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James Alexander Hamilton (music writer)

From Wikipedia, the free encyclopedia

James Alexander Hamilton (1785–1845) was an English compiler of musical instruction books.


The son of a dealer in old books, Hamilton was born in London. He taught himself from books in his father's shop, acquiring a knowledge of languages and music. He translated major works in foreign languages, as well as compiling instructional and music theory books.[1]

Hamilton sold his copyrights, drank, and died in poverty on 2 August 1845.[2]


Significant translations by Hamilton included Cherubini's Counterpoint and Fugue, and treatises by Pierre Baillot, Bartolomeo Campagnoli, Carl Czerny, Jan Ladislav Dussek, Pierre Rode, and Johann Gottfried Vierling.[1][2] His Pianoforte Tutor reached its 13th edition in 1849, and saw very frequent reprintings over half a century. Others publications by Hamilton were: Dictionary of ... Musical Terms (1836?); Invention, Exposition, Development, and Concatenation of Musical Ideas (1838); Johann Nepomuk Maelzel's Metronome; Friedrich Kalkbrenner's Handguide; Introduction to Choral Singing (1841); and Method for Double Bass.[1]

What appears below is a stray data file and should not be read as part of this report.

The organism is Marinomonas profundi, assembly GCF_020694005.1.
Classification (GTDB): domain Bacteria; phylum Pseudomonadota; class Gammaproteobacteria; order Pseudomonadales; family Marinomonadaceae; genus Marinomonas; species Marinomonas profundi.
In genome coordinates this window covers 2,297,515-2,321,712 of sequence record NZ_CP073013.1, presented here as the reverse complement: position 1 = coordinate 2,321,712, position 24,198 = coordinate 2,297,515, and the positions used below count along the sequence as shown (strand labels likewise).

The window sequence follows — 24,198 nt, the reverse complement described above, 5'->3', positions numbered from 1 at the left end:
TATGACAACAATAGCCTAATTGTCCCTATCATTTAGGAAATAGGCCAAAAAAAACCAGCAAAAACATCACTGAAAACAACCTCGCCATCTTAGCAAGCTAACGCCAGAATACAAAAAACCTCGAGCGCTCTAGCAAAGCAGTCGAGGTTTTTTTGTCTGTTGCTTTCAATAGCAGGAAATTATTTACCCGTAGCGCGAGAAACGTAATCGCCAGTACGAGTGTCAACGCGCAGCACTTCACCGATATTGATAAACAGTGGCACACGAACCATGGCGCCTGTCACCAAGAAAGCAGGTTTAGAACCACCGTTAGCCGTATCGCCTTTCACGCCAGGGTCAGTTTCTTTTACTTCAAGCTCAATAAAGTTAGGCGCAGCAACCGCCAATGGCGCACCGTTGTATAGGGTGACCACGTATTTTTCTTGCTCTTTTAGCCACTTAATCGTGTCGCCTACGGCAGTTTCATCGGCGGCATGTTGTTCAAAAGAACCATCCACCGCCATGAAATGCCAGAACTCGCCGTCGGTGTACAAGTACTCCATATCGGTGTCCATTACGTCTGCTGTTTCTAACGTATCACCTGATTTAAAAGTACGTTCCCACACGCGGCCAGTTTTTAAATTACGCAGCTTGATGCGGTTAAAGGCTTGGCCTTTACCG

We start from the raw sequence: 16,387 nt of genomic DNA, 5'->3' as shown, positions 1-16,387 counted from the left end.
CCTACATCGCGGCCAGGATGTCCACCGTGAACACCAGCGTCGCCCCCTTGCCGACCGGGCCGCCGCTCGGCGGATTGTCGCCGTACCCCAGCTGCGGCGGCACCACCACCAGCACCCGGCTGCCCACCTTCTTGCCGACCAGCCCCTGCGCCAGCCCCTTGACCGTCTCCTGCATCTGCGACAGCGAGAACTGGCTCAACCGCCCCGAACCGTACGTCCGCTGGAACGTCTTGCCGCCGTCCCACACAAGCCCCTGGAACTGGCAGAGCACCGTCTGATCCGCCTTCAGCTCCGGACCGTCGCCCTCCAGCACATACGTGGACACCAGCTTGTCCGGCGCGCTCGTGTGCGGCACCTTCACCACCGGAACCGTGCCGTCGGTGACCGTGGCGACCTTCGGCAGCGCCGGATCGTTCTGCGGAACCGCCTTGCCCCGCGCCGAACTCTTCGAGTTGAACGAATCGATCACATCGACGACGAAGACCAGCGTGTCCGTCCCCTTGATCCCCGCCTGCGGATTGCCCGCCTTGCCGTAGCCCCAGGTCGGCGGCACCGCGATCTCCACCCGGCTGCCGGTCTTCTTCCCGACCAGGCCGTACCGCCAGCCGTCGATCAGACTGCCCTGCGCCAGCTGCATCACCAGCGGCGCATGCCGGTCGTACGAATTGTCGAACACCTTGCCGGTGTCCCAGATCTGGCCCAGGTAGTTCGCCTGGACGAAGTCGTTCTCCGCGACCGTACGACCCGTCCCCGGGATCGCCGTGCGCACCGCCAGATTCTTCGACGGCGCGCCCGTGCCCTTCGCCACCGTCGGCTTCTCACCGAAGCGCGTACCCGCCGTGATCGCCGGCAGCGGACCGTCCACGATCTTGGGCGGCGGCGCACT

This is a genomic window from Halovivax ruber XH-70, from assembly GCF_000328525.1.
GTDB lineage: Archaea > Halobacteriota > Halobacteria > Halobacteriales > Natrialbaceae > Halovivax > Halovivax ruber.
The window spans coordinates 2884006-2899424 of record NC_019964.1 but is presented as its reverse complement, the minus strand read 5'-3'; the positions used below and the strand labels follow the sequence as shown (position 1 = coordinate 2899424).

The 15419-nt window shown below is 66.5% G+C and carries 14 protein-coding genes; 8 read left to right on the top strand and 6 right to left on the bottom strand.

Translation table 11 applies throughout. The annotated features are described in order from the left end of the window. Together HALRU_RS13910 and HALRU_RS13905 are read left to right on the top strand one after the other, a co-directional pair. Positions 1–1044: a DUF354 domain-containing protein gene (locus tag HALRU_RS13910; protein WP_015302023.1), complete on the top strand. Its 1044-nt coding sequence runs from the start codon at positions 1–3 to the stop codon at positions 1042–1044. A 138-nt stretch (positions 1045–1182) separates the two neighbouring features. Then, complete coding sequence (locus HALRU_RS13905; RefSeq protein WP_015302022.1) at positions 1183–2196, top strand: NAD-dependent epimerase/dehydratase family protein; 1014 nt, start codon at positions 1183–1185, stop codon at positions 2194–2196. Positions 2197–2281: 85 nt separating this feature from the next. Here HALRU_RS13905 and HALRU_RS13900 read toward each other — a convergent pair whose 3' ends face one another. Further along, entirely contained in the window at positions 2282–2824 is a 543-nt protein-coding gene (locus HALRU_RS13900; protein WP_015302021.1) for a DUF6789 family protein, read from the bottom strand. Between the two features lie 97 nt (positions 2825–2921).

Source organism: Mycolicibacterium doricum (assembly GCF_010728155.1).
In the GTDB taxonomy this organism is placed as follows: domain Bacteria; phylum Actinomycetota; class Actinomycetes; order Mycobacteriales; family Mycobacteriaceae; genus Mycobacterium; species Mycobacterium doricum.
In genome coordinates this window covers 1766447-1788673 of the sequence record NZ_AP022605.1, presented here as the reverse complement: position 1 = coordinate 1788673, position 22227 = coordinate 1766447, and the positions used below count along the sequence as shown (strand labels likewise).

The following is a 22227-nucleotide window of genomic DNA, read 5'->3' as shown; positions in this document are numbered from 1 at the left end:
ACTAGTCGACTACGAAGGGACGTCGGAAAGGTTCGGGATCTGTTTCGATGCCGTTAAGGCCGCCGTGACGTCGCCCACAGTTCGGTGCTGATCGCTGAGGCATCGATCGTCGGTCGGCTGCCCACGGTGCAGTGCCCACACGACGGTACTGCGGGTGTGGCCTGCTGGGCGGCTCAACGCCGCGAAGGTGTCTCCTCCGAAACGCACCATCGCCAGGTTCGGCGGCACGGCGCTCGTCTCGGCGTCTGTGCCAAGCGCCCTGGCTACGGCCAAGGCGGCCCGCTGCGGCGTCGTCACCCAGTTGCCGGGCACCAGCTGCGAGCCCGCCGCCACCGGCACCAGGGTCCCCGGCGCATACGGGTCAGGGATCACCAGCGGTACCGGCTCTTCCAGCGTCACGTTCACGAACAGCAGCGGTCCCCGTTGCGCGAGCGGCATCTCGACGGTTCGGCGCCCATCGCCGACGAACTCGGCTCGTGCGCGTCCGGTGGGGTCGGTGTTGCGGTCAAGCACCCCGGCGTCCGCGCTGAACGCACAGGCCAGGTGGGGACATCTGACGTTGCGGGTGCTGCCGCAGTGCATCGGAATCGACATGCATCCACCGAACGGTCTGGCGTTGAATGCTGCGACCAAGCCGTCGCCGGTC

In parts vii. to xi. of D'Almaine & Co.'s "Library of Musical Knowledge" appeared Hamilton's Choral Singing as adapted to Church Psalmody, 1841–3; Sacred Harmony, 1843, and some primers.[1]


  1. ^ a b c d Stephen, Leslie; Lee, Sidney, eds. (1890). "Hamilton, James Alexander" . Dictionary of National Biography. 24. London: Smith, Elder & Co.
  2. ^ a b Golby, David J. "Hamilton, James Alexander". Oxford Dictionary of National Biography (online ed.). Oxford University Press. doi:10.1093/ref:odnb/12099. (Subscription or UK public library membership required.)

External links


 This article incorporates text from a publication now in the public domainStephen, Leslie; Lee, Sidney, eds. (1890). "Hamilton, James Alexander". Dictionary of National Biography. 24. London: Smith, Elder & Co.

This page was last edited on 4 January 2021, at 06:42
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